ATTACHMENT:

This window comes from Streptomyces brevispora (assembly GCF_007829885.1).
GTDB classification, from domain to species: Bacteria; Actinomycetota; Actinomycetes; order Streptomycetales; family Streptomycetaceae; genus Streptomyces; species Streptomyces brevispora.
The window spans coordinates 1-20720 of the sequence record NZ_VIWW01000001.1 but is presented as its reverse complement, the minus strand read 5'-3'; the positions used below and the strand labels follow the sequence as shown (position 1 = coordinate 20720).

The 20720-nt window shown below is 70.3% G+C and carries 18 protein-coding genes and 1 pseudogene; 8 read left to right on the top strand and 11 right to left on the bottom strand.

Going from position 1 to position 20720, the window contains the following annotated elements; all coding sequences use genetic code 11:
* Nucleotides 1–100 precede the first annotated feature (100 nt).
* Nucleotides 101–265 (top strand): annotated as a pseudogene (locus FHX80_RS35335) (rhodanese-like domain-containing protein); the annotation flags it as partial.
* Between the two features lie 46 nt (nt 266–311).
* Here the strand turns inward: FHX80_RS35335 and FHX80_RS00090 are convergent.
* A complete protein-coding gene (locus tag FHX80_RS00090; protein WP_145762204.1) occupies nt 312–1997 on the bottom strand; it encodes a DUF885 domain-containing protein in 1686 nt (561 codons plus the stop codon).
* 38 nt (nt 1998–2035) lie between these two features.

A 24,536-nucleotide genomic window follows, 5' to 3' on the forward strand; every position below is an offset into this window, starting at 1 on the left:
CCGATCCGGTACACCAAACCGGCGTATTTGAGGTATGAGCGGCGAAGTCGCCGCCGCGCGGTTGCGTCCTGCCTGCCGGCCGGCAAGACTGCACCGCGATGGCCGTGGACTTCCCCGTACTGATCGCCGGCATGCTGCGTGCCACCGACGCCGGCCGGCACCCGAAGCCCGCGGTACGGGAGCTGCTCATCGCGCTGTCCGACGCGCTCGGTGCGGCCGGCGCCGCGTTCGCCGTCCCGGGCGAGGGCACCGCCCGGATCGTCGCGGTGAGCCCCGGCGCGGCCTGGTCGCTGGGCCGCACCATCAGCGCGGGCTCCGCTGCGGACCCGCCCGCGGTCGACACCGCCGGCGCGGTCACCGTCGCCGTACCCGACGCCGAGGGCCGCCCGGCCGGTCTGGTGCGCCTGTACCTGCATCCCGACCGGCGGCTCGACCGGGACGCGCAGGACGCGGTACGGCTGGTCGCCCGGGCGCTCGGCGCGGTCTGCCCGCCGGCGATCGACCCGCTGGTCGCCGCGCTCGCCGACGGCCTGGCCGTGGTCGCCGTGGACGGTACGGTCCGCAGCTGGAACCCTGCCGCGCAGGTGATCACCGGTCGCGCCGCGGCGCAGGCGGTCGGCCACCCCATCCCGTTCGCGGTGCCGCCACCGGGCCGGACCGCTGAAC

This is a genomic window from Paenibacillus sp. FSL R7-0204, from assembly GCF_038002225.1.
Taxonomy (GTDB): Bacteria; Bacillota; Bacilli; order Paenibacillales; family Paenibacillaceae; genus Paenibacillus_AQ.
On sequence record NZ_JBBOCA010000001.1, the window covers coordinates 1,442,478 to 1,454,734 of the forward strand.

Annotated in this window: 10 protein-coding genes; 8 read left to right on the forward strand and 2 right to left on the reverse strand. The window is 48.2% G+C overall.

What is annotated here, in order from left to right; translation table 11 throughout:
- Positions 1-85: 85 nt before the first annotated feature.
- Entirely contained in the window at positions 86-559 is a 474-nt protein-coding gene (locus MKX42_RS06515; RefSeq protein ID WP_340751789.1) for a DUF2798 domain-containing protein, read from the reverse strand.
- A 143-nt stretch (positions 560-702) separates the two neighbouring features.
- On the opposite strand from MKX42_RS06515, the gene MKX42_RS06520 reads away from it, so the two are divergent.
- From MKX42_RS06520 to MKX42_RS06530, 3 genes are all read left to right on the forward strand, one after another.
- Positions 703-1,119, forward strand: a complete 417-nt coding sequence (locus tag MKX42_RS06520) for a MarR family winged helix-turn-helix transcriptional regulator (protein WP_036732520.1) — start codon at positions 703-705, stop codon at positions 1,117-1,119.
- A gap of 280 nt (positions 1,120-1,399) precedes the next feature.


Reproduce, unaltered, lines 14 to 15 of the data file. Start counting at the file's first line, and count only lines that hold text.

This is a genomic window from Paenibacillus sp. FSL R7-0204, from assembly GCF_038002225.1.
Taxonomy (GTDB): Bacteria; Bacillota; Bacilli; order Paenibacillales; family Paenibacillaceae; genus Paenibacillus_AQ.